potency, low,
n in homeopathy, a preparation usually below 24c or 12c potency.
potency, M,
n.pr See potency, millesimal.
potency, medicating,
n fluid potency poured on sugar cube or other solid or vehicles for the remedy.
potency, medium,
n preparation usually between 12c to 30c potency. In some countries, the range may be lower.
potency, millesimal,
n a 1 to 999 dilution most commonly made using the single-glass Korsakov process, often commencing with an initial C3 trituration. This produces an inexact remedy and the process is not widely accepted. See also potency, Korsakov and trituration, C3.
potency, Q,
n.pr See potency, LM.

po·ten·cy

(pō'tĕn-sē)
Power, force, or strength; the condition or quality of being potent.
[L. potentia, power, potency]

potency (pō´tensē),

n power.

potency

power; especially (1) the ability of the male to perform coitus; (2) the power of a medicinal agent to produce the desired effects; (3) the ability of an embryonic part to develop and complete its destiny.

centesimal potency
in homeopathy, the scale of dilution of a remedy. Each dilution is one in a hundred.
decimal potency
in homeopathy, the scale of dilution of a remedy. Each dilution is one in ten.
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Before the initiation of Phase 3 clinical studies, the US Food and Drug Administration mandates a validated potency assay, which is a prerequisite for commercial approval.
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Noting that efforts have been made to modify tests of inactivated vaccines on laboratory animals to reduce the number of required animals and the stress imposed on them or to replace these experiments with in vitro tests, individuals from industry, academia, and regulatory authorities from North America and Europe discuss the current state of the 3R concept (reduction, refinement, and replacement of animal use); examples of its implementation, such as with rabies vaccines, inactivated erysipelas vaccines, veterinary clostridial vaccines, and inactivated Newcastle disease virus antigen; and existing barriers, including adequate validation of potency tests and assay development and implementation.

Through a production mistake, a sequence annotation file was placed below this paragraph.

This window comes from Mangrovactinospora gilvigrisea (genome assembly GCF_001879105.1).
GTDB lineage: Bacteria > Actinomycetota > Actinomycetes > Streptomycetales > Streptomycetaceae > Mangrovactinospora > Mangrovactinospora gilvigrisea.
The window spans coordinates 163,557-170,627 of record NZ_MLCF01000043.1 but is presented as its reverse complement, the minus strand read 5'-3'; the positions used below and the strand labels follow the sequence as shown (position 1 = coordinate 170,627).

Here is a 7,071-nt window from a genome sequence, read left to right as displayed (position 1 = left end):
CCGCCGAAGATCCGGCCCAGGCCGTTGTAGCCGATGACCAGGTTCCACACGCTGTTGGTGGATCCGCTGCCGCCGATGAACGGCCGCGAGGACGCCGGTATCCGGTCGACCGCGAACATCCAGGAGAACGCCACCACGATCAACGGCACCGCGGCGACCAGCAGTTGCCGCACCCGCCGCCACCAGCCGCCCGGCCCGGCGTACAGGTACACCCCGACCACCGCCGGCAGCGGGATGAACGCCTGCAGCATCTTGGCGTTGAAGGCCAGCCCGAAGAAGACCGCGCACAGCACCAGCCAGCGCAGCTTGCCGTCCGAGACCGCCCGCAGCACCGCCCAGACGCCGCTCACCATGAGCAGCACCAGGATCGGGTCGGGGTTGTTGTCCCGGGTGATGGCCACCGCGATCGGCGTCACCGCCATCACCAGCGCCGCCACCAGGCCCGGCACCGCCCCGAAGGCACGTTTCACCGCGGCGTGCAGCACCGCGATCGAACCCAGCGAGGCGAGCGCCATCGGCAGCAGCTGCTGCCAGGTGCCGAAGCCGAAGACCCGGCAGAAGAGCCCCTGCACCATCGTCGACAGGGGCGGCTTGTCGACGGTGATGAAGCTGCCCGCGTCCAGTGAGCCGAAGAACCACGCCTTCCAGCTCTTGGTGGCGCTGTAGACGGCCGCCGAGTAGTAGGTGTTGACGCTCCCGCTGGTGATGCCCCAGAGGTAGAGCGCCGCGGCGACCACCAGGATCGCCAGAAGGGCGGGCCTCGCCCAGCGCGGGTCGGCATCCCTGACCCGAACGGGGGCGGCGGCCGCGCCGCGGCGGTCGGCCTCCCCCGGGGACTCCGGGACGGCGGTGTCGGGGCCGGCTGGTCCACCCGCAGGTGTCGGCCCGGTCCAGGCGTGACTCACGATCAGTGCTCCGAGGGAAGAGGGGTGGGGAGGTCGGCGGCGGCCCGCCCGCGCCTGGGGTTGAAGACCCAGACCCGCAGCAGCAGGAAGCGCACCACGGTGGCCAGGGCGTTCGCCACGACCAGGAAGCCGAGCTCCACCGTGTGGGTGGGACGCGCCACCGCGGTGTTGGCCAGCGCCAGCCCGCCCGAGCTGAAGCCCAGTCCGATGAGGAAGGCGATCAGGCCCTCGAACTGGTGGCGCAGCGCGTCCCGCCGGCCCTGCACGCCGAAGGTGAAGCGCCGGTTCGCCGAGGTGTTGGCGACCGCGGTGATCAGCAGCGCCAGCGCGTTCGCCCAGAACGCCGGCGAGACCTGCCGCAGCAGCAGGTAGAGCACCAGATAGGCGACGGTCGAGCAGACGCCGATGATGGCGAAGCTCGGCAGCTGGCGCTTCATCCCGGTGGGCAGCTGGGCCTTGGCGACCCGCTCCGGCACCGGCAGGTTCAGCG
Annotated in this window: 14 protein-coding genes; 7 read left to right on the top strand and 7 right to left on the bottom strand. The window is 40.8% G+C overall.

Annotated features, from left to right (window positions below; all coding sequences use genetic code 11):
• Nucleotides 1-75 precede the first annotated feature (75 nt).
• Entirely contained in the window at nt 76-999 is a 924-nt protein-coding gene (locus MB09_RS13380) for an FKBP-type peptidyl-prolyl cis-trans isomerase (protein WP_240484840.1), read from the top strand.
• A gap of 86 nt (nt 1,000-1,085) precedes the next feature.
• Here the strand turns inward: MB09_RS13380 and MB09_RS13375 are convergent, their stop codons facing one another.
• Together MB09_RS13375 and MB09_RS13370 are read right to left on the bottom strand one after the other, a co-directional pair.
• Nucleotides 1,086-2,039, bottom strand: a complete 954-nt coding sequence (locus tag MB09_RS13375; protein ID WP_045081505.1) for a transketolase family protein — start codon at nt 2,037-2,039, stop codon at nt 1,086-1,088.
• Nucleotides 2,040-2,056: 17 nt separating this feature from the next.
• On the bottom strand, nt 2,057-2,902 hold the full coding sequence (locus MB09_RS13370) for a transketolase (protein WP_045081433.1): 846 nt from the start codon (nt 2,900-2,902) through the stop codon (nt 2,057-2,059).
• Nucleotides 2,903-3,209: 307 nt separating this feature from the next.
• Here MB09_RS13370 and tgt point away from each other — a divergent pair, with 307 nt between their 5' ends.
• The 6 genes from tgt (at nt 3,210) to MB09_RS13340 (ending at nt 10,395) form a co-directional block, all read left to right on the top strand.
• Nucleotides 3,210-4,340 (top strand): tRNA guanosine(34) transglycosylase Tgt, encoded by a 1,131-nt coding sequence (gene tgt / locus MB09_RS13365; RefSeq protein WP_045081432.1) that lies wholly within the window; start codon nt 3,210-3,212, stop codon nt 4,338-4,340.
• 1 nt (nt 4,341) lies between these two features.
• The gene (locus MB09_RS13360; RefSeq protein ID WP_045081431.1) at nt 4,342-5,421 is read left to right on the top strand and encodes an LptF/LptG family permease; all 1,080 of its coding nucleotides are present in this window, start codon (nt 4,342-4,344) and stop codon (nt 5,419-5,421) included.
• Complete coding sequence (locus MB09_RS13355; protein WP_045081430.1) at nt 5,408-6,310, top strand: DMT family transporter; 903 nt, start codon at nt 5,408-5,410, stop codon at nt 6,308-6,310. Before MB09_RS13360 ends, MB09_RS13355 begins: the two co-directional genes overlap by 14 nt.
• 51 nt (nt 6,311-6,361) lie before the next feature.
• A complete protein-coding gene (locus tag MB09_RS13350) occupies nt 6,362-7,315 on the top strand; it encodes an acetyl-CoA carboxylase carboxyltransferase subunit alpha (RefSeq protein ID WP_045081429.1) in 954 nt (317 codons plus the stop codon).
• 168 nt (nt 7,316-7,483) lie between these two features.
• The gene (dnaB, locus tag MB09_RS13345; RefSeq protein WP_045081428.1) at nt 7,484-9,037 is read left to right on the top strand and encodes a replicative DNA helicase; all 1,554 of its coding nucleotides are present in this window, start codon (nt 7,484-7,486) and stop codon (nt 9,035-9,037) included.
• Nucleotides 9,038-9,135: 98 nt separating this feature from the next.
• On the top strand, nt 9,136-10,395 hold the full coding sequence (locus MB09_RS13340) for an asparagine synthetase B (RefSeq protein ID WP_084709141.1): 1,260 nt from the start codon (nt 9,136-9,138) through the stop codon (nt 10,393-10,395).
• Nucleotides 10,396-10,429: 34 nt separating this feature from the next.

com the growth in oncology in the coming years, together with the increasing usage of high potency API in other therapies, is going to be major driver for the global market of high potency active pharmaceutical ingredients in the coming five years.
52 people suffering from mercury toxicity were randomly assigned to receive either a homeopathic potency of mercury (Merc sol) or placebo.
This exhaustive report provides: o Analysis of key trends shaping the developments in high potency sweeteners, particularly in the context of growing obesity levels & diseases o Evaluation of developments including synthetic, super-potent, newly approved natural high potency & sweet taste potentiators under development o Insight into new product development and innovations utilizing new natural potent sweeteners across multiple food categories o Analysis of technical innovations that will drive future developments including potentiators, bitter blockers, next generation sweeteners o Identification of the future market drivers that will have an impact on future innovations in high-potency sweeteners and projected growth trends.
Proponents argue that, because there is only energetic, rather than material, substance in the medicines over the 30C potency (higher than Avogadro's number), homeopathic medicines are safe and without side effects.